Zymogen proteolysis within the pancreatic acinar cell is associated with cellular injury.
The pathological activation of digestive zymogens within the pancreatic acinar cell probably plays a central role in initiating many forms of pancreatitis. To examine the relationship between zymogen activation and acinar cell injury, we investigated the effects of secretagogue treatment on isolated pancreatic acini. Immunofluorescence studies using antibodies to the trypsinogen-activation peptide demonstrated that both CCK (10(-7) M) hyperstimulation and bombesin (10(-5) M) stimulation of isolated acini resulted in trypsinogen processing to trypsin. These treatments also induced the proteolytic processing of procarboxypeptidase A1 to carboxypeptidase A1 (CA1). After CCK hyperstimulation, most CA1 remained in the acinar cell. In contrast, the CA1 generated by bombesin was released from the acinar cell. CCK hyperstimulation of acini was associated with cellular injury, whereas bombesin treatment did not induce injury. These studies suggest that 1) proteolytic zymogen processing occurs within the pancreatic acinar cell and 2) both zymogen activation and the retention of enzymes within the acinar cell may be required to induce injury.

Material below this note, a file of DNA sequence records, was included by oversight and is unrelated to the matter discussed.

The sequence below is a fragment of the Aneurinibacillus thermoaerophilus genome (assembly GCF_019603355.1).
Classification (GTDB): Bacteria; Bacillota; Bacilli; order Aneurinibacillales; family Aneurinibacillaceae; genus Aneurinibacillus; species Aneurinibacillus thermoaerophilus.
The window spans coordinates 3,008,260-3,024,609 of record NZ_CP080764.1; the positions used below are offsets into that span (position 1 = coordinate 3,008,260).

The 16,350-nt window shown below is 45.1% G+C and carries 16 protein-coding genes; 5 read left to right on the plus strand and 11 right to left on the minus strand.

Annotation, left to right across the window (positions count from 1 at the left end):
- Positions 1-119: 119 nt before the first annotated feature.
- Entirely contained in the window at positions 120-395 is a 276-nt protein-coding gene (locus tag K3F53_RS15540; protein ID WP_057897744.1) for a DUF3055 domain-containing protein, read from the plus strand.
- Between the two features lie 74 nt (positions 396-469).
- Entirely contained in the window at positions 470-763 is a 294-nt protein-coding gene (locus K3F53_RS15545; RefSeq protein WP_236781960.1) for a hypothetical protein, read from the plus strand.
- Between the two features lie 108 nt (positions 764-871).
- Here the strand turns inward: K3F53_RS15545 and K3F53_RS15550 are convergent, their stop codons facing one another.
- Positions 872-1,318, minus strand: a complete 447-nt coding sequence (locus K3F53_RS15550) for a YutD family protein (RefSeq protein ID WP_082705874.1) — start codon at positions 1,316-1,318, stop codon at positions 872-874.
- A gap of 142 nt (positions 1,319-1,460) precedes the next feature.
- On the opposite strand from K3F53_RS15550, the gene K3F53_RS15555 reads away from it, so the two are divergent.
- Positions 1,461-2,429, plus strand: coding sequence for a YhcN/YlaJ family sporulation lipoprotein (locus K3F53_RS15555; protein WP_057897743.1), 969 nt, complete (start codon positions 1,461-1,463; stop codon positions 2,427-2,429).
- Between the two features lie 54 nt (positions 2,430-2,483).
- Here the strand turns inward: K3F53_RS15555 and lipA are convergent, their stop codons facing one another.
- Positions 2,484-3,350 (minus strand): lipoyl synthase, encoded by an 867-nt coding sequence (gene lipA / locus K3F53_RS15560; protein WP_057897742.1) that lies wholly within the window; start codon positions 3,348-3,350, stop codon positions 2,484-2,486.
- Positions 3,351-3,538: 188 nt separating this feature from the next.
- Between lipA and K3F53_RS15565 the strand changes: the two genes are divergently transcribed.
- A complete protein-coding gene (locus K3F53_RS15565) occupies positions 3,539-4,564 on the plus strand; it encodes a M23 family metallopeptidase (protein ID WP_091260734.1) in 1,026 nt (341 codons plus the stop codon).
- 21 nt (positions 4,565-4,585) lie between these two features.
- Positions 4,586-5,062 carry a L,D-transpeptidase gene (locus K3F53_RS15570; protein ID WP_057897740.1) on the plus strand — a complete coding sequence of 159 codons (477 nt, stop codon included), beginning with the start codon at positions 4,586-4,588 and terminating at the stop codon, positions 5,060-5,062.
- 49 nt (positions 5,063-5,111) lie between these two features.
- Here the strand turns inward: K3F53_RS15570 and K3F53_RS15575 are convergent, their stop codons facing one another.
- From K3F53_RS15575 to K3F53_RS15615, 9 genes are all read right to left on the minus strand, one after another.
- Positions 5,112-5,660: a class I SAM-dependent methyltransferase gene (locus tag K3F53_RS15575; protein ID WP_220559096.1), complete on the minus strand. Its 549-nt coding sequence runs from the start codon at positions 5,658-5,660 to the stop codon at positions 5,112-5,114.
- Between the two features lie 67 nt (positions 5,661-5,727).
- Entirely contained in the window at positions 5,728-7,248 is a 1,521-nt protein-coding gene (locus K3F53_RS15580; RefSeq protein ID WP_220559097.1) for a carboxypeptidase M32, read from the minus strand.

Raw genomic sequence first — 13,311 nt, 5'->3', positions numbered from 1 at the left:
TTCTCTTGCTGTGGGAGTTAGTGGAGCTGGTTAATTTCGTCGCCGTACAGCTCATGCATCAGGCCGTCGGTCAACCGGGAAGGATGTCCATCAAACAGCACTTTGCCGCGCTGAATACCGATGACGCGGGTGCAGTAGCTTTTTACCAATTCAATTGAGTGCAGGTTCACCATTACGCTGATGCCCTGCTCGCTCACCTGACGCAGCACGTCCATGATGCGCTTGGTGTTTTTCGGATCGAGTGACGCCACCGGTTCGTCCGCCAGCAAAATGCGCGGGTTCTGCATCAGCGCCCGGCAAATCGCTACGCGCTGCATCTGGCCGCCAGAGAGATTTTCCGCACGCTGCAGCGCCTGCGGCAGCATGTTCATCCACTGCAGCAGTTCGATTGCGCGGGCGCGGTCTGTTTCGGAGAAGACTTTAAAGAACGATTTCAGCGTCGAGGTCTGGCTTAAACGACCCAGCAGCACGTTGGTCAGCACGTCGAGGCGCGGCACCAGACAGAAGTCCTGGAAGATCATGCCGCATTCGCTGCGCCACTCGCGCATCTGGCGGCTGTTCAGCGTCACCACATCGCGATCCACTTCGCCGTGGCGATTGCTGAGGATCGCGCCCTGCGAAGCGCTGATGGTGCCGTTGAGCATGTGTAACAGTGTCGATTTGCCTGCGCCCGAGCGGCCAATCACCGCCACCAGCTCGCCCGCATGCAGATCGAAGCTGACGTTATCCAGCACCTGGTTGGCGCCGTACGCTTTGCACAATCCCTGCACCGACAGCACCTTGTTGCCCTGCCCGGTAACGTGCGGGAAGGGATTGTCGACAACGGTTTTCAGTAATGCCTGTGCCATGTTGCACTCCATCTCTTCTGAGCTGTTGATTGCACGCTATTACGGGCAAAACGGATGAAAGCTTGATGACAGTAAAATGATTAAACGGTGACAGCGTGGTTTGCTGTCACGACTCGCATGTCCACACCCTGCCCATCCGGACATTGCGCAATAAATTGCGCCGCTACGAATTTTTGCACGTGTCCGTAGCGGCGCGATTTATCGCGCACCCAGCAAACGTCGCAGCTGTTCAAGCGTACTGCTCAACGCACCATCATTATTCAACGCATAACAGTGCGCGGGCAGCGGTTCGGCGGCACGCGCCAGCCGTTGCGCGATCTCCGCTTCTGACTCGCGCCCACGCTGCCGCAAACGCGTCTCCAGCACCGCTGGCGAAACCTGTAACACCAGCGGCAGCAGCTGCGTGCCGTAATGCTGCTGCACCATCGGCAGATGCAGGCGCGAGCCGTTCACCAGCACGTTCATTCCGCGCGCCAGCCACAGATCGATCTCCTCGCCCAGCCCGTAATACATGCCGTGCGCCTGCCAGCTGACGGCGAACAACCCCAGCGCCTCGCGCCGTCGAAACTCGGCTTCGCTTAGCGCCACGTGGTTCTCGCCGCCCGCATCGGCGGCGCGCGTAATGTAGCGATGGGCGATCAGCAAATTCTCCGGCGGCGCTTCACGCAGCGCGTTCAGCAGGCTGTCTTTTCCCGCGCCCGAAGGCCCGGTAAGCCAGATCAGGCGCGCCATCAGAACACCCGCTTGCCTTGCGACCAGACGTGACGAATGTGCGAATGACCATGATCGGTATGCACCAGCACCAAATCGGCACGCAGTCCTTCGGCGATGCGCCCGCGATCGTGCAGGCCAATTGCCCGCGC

Grady, T; Mah'Moud, M; Otani, T; Rhee, S; Lerch, MM; Gorelick, FS
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